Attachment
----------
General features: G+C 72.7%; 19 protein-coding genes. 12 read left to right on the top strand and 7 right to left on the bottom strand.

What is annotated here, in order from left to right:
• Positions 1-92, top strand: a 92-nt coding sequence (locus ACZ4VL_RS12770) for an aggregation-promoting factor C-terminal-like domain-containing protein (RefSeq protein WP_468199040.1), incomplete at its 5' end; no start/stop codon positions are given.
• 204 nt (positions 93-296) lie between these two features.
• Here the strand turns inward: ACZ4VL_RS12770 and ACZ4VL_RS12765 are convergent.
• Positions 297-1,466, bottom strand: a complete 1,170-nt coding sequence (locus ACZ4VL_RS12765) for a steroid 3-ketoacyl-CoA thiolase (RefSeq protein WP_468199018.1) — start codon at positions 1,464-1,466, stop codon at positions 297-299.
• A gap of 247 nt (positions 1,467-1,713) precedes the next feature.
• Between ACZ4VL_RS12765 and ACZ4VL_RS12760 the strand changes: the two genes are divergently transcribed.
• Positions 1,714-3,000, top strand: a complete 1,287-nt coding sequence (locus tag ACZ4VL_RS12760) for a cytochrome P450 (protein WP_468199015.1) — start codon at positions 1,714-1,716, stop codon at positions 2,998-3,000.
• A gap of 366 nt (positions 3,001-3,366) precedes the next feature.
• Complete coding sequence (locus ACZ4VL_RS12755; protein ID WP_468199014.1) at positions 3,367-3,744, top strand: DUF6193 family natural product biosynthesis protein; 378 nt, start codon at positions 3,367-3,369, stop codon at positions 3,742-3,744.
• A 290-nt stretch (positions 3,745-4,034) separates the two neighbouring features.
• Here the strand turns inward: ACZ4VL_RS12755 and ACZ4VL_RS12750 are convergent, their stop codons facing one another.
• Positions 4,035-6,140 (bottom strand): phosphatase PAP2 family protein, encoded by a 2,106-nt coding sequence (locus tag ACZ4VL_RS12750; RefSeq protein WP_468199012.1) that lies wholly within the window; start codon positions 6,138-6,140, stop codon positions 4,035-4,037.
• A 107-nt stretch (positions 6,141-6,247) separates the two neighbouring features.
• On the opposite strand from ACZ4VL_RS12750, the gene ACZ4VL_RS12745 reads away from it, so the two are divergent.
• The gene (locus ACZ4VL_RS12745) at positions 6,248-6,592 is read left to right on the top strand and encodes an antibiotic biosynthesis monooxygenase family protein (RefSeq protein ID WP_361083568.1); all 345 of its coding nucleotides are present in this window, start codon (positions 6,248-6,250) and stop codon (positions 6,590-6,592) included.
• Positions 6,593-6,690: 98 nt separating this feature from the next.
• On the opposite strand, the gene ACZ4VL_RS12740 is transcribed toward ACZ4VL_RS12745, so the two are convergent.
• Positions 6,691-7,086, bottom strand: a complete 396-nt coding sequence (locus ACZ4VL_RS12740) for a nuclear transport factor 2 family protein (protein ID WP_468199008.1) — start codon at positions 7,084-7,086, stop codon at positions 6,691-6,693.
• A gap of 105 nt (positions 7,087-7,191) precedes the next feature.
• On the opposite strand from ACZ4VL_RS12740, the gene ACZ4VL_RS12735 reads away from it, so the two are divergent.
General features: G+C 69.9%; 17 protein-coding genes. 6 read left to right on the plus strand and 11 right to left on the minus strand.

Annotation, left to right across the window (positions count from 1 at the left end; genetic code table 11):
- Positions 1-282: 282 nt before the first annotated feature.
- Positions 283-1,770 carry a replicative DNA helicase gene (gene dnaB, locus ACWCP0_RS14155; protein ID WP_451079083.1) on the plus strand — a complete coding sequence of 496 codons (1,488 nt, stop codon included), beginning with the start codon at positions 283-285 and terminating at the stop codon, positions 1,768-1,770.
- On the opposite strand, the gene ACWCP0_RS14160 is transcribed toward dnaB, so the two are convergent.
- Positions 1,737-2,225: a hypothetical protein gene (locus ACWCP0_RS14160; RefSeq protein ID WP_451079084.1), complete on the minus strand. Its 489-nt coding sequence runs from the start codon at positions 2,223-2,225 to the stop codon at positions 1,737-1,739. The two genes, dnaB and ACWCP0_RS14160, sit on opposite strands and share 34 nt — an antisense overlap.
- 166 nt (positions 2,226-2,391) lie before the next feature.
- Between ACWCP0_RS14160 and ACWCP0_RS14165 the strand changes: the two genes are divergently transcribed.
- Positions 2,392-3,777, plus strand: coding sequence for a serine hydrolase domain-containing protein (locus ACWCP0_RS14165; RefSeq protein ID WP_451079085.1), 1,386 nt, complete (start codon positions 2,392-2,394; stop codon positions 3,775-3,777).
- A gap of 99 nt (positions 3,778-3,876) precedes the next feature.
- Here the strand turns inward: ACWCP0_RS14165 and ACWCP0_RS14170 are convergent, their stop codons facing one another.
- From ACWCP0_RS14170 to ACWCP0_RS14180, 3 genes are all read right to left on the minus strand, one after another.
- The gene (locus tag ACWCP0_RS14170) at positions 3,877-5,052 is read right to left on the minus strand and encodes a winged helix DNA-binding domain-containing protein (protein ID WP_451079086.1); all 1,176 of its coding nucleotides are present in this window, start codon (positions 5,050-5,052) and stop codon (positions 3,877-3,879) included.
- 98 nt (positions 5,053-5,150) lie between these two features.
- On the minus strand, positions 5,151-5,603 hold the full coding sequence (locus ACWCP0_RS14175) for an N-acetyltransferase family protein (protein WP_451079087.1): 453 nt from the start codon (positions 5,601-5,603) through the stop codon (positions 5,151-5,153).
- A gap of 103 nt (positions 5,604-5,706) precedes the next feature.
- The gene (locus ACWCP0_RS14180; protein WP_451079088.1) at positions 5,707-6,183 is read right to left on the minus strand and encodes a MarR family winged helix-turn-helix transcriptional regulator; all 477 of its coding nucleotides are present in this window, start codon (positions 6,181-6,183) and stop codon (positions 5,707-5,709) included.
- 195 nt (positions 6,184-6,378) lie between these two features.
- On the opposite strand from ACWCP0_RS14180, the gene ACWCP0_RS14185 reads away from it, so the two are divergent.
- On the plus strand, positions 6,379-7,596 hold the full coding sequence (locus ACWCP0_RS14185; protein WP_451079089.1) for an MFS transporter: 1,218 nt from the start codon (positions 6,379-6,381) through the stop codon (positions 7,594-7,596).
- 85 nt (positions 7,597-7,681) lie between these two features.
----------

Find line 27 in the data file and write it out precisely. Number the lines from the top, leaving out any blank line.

- On the opposite strand, the gene ACWCP0_RS14160 is transcribed toward dnaB, so the two are convergent.